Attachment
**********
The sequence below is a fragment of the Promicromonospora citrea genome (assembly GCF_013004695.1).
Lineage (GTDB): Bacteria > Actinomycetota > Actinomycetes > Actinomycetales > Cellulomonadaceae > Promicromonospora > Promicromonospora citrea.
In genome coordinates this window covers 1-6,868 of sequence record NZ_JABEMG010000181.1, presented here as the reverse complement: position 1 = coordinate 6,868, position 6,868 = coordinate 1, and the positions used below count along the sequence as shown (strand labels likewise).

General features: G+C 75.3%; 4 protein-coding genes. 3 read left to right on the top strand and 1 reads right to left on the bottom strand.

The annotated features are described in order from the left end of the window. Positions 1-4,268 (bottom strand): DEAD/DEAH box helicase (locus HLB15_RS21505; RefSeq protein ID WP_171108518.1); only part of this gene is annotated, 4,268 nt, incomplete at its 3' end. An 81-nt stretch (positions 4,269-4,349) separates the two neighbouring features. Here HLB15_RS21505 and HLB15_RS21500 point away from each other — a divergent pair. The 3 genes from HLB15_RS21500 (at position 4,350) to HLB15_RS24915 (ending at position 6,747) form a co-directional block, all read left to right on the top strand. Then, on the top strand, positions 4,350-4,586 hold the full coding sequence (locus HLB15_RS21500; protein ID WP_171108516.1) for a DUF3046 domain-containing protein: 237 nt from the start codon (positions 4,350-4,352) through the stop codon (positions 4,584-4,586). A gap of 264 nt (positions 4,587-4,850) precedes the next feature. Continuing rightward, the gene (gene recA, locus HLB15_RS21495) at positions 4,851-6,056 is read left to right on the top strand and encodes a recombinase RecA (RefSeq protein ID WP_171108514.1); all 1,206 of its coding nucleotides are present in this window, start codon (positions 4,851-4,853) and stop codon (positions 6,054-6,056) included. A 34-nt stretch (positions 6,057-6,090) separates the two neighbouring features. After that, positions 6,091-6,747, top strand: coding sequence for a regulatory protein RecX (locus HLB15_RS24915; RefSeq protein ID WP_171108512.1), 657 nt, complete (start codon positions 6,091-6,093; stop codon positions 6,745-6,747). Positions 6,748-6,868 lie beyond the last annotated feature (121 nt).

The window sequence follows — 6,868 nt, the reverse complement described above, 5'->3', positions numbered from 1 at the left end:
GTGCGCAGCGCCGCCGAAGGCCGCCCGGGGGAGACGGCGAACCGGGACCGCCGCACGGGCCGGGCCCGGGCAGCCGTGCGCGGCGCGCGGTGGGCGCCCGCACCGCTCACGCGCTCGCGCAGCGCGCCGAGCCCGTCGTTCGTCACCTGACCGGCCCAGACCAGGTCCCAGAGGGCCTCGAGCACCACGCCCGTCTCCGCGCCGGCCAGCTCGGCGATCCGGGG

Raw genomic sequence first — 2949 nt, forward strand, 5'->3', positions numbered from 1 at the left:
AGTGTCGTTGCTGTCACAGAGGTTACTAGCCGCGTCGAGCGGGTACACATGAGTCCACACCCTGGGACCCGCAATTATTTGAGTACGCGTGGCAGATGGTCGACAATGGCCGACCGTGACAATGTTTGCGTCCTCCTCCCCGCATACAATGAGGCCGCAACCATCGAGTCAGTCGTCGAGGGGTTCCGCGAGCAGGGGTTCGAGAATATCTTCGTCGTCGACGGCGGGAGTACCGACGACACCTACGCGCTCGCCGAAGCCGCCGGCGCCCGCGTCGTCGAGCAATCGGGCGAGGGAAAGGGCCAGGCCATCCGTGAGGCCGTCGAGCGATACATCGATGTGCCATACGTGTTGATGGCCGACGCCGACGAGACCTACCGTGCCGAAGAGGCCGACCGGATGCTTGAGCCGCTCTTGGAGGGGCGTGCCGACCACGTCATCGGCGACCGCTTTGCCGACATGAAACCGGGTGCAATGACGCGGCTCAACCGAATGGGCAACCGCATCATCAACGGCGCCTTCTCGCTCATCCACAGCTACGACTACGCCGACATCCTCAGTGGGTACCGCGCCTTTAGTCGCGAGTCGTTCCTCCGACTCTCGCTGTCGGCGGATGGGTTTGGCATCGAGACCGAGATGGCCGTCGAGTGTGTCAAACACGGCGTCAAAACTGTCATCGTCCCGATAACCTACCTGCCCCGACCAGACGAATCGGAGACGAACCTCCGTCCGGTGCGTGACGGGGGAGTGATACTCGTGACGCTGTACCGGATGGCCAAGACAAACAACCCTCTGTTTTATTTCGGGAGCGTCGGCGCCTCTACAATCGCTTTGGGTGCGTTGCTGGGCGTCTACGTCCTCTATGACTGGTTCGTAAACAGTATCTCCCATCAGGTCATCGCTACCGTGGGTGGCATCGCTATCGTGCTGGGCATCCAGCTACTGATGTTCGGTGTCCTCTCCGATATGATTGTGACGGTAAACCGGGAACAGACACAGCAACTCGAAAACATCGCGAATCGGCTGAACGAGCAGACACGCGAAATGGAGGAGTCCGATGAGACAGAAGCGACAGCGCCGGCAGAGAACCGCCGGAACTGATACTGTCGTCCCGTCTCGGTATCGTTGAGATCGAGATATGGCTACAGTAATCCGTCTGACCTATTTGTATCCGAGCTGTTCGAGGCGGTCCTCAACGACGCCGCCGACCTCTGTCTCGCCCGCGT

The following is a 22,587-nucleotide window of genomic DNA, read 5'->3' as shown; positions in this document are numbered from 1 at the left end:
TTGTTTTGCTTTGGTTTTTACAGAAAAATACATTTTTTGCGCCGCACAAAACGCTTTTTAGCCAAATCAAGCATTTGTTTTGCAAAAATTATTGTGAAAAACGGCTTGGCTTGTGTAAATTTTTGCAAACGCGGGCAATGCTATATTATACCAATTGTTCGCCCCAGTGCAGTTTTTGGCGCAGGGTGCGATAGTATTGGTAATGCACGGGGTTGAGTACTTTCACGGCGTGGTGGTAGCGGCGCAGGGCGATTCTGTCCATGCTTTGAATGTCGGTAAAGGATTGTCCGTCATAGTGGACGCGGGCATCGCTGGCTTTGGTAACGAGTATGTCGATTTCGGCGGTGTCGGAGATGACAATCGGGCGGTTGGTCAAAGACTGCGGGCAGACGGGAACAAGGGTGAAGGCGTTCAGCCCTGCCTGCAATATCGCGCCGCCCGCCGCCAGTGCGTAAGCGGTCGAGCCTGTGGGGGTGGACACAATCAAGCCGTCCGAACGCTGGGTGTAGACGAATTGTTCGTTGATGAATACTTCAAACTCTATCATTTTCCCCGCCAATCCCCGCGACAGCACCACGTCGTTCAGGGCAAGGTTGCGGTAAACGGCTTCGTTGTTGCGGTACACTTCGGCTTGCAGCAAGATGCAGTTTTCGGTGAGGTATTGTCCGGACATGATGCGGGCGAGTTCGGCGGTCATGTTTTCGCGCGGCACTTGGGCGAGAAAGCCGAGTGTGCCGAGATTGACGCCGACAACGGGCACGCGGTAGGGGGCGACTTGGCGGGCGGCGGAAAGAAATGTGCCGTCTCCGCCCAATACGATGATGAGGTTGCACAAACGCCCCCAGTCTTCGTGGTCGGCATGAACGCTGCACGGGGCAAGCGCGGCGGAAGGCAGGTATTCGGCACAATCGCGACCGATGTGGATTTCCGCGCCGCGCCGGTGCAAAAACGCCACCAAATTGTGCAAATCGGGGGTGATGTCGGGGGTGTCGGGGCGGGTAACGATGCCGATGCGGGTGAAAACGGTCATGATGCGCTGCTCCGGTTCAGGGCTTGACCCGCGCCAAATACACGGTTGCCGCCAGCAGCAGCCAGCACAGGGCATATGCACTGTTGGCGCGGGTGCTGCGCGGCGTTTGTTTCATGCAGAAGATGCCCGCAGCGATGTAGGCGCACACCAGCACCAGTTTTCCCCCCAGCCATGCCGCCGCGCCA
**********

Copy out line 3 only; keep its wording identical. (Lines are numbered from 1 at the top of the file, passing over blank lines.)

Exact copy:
In genome coordinates this window covers 1-6,868 of sequence record NZ_JABEMG010000181.1, presented here as the reverse complement: position 1 = coordinate 6,868, position 6,868 = coordinate 1, and the positions used below count along the sequence as shown (strand labels likewise).